Best Indiana University Basketball Players of All Time
You will find few places in the world where basketball means more to the people who live there than in Bloomington, Indiana, home to the Indiana University (IU) men's basketball team.
Basketball and Indiana have always gone hand-in-hand on every level — high school, college and pro — but nowhere is that relationship more defined than when the Hoosiers take the court at Assembly Hall. It is here where college basketball fandom seems to reach its true, peak definition.
Now in its 122nd year of college basketball, Indiana has won five national championships and produced some of the most legendary moments and players in NCAA history. These are the greatest IU basketball players of all time.
10. Kent Benson
Height/Weight: 6-foot-11, 235 pounds
College highlights: NCAA champion (1976), NCAA Final Four Most Outstand Player (1976), Helms Foundation Player of the Year (1976), two-time AP All-American (1976, 1977)
Bottom line: Kent Benson is one of two players from New Castle Chrysler (Ind.) High to make this list and is one of three players from Indiana's unbeaten, 1975-76 NCAA championship team to make it. During Benson's sophomore and junior seasons, Indiana went 63-1 while he averaged 16.1 points, 8.9 rebounds and shot almost 60 percent from the field in that stretch.
Benson was selected No. 1 overall in the 1977 NBA Draft by the Milwaukee Bucks and played 11 seasons in the NBA. Unfortunately for Benson, any notes on his NBA career track directly to the first two minutes of his first game when Los Angeles Lakers center Kareem Abdul-Jabbar broke his hand punching Benson in the jaw.
9. George McGinnis
Position: Power Forward
Height/Weight: 6-foot-8, 235 pounds
College highlights: AP All-American (1971), All-Big Ten (1971)
Bottom line: Indianapolis native George McGinnis was truly a player ahead of his time when it came to his college career. He was at Indiana for just two seasons — he was ineligible as a freshman — before he left to begin his pro basketball career. And rightfully so.
McGinnis is the only player to make this list who only played one season at Indiana (sorry, Eric Gordon). He lit up the Big Ten in that one season, leading the league with averages of 29.9 points and 14.7 rebounds.
McGinnis went directly to the ABA's Indiana Pacers after his sophomore year at Indiana, leading the franchise to back-to-back ABA championships and was named ABA Most Valuable Player in 1975. McGinnis made the move to the NBA in 1975 with the Philadelphia 76ers and became a three-time NBA All-Star and three-time All-NBA Team selection.
8. Alan Henderson
Position: Power Forward
Height/Weight: 6-foot-9, 235 pounds
College highlights: NABC All-American (1995), Big Ten champion (1993), NCAA Final Four (1992), All-Big Ten (1995)
Bottom line: Indianapolis native Alan Henderson played all four years under Bob Knight and teamed with Calbert Cheaney to help lead the Hoosiers to a Final Four appearance as a freshman in 1992, the NCAA Elite Eight in 1993 and the NCAA Sweet 16 in 1994.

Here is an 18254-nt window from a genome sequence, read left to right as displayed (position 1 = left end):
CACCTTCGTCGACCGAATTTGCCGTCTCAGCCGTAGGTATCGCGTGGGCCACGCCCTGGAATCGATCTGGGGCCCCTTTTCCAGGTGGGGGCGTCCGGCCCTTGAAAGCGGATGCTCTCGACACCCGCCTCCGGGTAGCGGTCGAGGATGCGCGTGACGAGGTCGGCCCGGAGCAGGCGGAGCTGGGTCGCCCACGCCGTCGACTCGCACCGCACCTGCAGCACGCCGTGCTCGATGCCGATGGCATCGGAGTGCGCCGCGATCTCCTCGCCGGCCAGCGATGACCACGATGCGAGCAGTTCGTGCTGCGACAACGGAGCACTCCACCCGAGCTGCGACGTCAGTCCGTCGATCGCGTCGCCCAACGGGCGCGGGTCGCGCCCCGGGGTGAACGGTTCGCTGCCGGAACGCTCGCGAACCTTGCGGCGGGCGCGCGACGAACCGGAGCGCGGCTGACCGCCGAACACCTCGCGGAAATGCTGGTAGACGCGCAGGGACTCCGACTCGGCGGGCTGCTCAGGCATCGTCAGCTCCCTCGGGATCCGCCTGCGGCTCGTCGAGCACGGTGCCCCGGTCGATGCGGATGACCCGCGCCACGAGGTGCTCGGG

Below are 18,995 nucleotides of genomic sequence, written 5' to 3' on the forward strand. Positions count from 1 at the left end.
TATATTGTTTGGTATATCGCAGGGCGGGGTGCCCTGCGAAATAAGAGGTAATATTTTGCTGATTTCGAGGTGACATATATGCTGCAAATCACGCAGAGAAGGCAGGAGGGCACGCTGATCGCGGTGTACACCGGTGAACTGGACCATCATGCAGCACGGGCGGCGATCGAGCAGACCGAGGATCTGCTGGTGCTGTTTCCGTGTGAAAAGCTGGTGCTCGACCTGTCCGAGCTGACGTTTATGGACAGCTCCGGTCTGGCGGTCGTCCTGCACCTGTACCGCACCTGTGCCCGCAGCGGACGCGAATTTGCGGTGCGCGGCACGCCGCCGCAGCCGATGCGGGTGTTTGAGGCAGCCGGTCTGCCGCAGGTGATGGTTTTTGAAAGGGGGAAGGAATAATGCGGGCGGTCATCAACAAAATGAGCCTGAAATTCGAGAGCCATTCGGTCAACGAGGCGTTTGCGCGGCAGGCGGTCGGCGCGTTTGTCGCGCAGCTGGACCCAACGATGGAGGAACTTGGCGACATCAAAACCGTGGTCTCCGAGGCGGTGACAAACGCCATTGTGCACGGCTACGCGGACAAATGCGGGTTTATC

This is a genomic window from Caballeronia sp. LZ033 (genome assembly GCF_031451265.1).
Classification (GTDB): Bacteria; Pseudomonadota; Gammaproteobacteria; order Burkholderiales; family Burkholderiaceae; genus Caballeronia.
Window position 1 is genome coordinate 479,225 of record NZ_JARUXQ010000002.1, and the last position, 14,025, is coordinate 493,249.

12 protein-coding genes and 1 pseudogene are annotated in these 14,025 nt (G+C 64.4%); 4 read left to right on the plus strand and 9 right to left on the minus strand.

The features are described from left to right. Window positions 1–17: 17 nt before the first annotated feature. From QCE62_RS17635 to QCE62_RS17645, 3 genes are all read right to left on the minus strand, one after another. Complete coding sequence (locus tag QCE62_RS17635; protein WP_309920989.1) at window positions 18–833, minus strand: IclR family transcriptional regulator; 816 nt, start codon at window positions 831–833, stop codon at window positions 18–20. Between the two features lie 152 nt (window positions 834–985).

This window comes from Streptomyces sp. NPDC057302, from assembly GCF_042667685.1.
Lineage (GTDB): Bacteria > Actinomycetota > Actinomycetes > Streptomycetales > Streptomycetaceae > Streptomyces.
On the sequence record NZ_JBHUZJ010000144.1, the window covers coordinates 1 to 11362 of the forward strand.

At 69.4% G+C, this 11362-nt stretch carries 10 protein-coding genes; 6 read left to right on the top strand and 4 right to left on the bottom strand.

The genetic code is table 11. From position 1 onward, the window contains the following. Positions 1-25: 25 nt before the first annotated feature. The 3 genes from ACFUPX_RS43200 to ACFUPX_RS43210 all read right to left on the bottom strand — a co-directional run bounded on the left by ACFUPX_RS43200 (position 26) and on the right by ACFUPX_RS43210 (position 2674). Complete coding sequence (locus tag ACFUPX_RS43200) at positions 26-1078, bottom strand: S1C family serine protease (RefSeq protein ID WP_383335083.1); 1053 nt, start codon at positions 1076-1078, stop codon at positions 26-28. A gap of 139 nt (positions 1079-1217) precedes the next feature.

Henderson remains Indiana's career-leading rebounder and is the only player in school history in the top five for scoring, rebounding, blocked shots and steals. Henderson played 12 seasons in the NBA and was named NBA Most Improved Player in 1998. But he was also known just as much for his academic prowess — after receiving his degree in biology, he was accepted into medical school at Indiana as well as at Howard.
7. Scott May
Position: Small Forward
Height/Weight: 6-foot-7, 215 pounds
College highlights: NCAA champion (1976), Naismith College Player of the Year (1976), Adolph Rupp Trophy (1976), AP College Player of the Year (1976), NABC Player of the Year (1976), UPI College Player of the Year (1976), Sporting News College Player of the Year (1976), two-time AP All-American (1975, 1976), three-time Big Ten champion (1974-76), two-time All-Big Ten (1975, 1976), Olympic gold medalist (1976)
Bottom line: Indiana may have very well won back-to-back NCAA championships in 1975 and 1976 were it not for a broken arm suffered by star small forward Scott May late in the 1974-75 season.
May returned with a vengeance as a senior in 1975-76, helping lead the Hoosiers to an unbeaten season and the NCAA championship, while sweeping all of the major college player of the year awards that season after leading the team in scoring. May was the No. 2 overall pick in the 1976 NBA Draft by the Chicago Bulls and played 12 seasons of pro basketball in the NBA and in Europe. May's son, Sean May, won an NCAA championship with North Carolina in 2005, making them just one of four father-son duos to accomplish the feat.
6. Victor Oladipo
Position: Shooting Guard
Height/Weight: 6-foot-3, 210 pounds
College highlights: Sporting News Player of the Year (2013), Adolph Rupp Trophy (2013), AP All-American (2013), NABC Defensive Player of the Year (2013), Big Ten Defensive Player of the Year (2013), All-Big Ten (2013), two-time Big Ten All-Defensive Team (2012, 2013)
Bottom line: Victor Oladipo played for legendary coach Morgan Wooten at Dematha Catholic High before picking Indiana because of its "basketball atmosphere," and Hoosier fans got three seasons of lockdown defense and rim-rattling dunks in return.
When Oladipo wasn't flying above the rim he was shutting down the leading scorer for whatever team Indiana faced — he was a two-time Big Ten All-Defensive Team pick and the Big Ten Defensive Player of the Year in 2013.